The Need for Professional Accounting Education


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THE NEED FOR PROFESSIONAL ACCOUNTING EDUCATION

by

John C. Burton Chief Accountant Securities and Exchange Commission

The University of Texas at Austin College of Business Administration February 28, 1974

The Securities and Exchange Commission as a matter of policy takes no responsibility for the comments of members of its staff. The views expressed herein are those of the author and do not necessarily reflect the views of the Commission or his colleagues on the staff of the Commission.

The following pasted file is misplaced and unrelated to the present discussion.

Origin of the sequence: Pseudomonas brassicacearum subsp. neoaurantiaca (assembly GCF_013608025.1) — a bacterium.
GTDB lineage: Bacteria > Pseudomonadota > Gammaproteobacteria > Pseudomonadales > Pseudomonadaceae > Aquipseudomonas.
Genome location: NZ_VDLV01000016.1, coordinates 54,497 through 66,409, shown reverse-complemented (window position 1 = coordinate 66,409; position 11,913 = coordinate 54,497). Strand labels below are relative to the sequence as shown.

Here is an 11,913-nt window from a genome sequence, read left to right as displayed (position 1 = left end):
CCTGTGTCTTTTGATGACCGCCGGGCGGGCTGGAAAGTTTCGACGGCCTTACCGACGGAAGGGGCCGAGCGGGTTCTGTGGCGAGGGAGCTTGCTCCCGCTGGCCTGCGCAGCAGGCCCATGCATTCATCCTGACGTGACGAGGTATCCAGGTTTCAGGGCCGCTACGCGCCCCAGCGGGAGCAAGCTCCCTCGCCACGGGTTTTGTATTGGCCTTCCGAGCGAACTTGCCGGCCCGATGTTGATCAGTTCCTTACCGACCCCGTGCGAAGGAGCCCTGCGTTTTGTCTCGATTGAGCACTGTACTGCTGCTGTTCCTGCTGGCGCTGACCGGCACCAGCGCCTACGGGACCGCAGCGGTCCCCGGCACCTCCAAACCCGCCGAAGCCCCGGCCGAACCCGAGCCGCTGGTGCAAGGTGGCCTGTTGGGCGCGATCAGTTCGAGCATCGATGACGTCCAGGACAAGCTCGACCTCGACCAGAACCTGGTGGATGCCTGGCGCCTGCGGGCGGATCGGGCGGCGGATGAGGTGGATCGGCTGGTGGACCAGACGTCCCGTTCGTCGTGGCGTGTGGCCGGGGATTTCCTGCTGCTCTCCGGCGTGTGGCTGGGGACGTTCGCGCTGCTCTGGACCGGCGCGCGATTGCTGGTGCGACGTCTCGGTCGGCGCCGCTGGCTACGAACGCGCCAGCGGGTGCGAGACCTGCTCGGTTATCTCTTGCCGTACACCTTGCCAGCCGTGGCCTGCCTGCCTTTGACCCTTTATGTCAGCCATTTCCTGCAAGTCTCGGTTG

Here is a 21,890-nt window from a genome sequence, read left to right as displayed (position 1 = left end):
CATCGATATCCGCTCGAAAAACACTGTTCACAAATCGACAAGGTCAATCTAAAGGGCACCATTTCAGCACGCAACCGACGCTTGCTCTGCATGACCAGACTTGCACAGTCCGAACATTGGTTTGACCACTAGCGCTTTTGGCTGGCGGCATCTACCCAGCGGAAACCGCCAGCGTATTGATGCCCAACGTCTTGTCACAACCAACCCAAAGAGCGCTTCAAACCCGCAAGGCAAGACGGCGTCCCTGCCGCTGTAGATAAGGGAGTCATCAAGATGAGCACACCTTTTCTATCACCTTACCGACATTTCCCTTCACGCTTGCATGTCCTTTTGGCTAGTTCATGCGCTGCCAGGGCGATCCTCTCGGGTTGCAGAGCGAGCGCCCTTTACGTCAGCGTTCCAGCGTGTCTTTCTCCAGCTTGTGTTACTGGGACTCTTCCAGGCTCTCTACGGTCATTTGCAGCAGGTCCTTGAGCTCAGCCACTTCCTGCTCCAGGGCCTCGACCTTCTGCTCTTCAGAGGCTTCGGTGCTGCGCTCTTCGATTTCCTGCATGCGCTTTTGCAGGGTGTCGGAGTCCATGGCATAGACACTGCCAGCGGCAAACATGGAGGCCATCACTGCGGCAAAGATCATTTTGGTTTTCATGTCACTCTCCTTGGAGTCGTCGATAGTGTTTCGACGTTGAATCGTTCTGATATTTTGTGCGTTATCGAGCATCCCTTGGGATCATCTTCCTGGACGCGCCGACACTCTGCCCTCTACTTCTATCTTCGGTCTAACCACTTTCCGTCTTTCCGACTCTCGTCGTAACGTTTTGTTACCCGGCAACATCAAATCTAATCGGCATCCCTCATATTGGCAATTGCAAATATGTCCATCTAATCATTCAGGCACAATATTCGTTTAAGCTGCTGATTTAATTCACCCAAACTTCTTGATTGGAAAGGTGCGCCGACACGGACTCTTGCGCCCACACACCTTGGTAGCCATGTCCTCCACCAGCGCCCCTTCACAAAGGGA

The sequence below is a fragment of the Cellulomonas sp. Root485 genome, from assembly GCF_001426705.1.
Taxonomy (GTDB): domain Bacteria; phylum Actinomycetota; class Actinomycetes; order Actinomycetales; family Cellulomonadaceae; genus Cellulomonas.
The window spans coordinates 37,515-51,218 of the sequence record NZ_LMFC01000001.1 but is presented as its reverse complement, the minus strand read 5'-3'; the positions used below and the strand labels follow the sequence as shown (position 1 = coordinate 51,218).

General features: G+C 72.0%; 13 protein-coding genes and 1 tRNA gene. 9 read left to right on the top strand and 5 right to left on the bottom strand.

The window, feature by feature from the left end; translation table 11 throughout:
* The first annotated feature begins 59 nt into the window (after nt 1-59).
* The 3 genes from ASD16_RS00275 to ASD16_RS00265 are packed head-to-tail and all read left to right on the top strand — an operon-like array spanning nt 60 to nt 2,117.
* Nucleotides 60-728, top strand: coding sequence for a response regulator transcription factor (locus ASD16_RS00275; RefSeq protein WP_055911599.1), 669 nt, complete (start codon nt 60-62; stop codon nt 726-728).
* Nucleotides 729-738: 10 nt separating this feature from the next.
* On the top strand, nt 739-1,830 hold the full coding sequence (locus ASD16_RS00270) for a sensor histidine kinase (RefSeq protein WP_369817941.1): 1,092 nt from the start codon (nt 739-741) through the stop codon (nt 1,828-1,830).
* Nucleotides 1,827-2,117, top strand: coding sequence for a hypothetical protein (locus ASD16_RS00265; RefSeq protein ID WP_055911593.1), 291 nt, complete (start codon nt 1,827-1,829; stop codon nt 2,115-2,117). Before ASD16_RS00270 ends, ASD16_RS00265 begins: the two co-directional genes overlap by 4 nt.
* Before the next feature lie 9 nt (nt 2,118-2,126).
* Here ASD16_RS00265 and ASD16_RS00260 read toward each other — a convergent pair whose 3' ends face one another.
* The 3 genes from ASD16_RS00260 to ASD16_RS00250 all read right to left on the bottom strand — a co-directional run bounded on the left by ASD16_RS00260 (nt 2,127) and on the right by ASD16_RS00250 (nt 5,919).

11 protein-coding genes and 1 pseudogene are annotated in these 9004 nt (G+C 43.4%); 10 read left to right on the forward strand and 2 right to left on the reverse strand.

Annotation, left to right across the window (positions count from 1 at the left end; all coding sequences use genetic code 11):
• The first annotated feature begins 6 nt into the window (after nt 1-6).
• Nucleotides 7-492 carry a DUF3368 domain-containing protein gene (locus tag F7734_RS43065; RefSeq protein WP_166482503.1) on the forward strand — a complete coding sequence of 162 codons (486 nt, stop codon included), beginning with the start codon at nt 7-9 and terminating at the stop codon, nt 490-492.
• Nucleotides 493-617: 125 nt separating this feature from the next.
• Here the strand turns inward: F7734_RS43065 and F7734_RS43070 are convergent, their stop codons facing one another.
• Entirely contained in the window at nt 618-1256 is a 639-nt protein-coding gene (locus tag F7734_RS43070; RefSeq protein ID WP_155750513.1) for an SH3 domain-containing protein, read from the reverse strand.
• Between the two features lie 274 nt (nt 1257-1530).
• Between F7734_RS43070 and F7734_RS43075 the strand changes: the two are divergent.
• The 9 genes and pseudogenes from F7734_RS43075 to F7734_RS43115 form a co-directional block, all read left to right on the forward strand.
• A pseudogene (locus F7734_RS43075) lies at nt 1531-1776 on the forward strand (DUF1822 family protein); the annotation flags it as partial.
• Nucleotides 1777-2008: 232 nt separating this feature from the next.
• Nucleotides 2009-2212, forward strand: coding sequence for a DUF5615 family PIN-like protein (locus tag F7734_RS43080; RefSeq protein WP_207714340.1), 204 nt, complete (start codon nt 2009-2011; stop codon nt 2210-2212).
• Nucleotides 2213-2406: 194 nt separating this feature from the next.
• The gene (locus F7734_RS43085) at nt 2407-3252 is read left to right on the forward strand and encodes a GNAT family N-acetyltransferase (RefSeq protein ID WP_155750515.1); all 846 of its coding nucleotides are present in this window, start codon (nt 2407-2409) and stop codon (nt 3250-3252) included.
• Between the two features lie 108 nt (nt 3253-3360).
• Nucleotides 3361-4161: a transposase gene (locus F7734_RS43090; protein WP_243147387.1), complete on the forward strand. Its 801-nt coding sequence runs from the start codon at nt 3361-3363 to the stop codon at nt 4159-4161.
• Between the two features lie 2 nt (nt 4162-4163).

A logical starting point in considering the public need for professional accounting education is to try to understand what “public need” means and how can it be measured. This subject can be approached either subjectively or objectively, and probably both approaches are useful. The subjective approach is based upon value judgments as to the importance of professional accounting and as one who has always viewed the world as one large T-account, I have an obvious bias. More seriously, I think it seems apparent that the fundamental problems of measurement and information which accounting addresses itself to are increasingly important both in a national policy sense and in a business setting. Information rather than faith should be the basis for policy decisions. This is true whether they be investment decisions, national policy or business decisions. Thus, I am led to the conclusions that there is a social need for improved and increased accounting services in the broadest sense of the term. One can also adopt an objective approach to determining “public need.” Let us look at the facts. Is there demand for the output? I think the answer is clearly yes. The professional market place is booming. This shows both in aggregate jobs available and in salary patterns. The compound rate of growth in starting salaries make those accountants who started their professional careers in the 1930s at $100 a month shake their heads. Presumably, if there is a demand for educational output, there will be a demand for education. Demand for education usually follows the demand for services- -even though there are some significant time lags. If we look at the facts today, we can observe a recent substantial increase in registration in accounting courses and a related increase in demand for accounting educators. One of the few areas of business education today where there is still a good market for educators is in accounting. As I talk to deans and faculty members from coast to coast, there is an almost universal concern about recruiting problems for accounting faculty. In addition to the need for accounting services and the corolary need for accounting education, I think we also have to look at the need for accounting research. Is there a need to push out the frontiers? This really may be the key in determining whether what we need is education or simply training. If a field of study is primarily a technique or a set of techniques,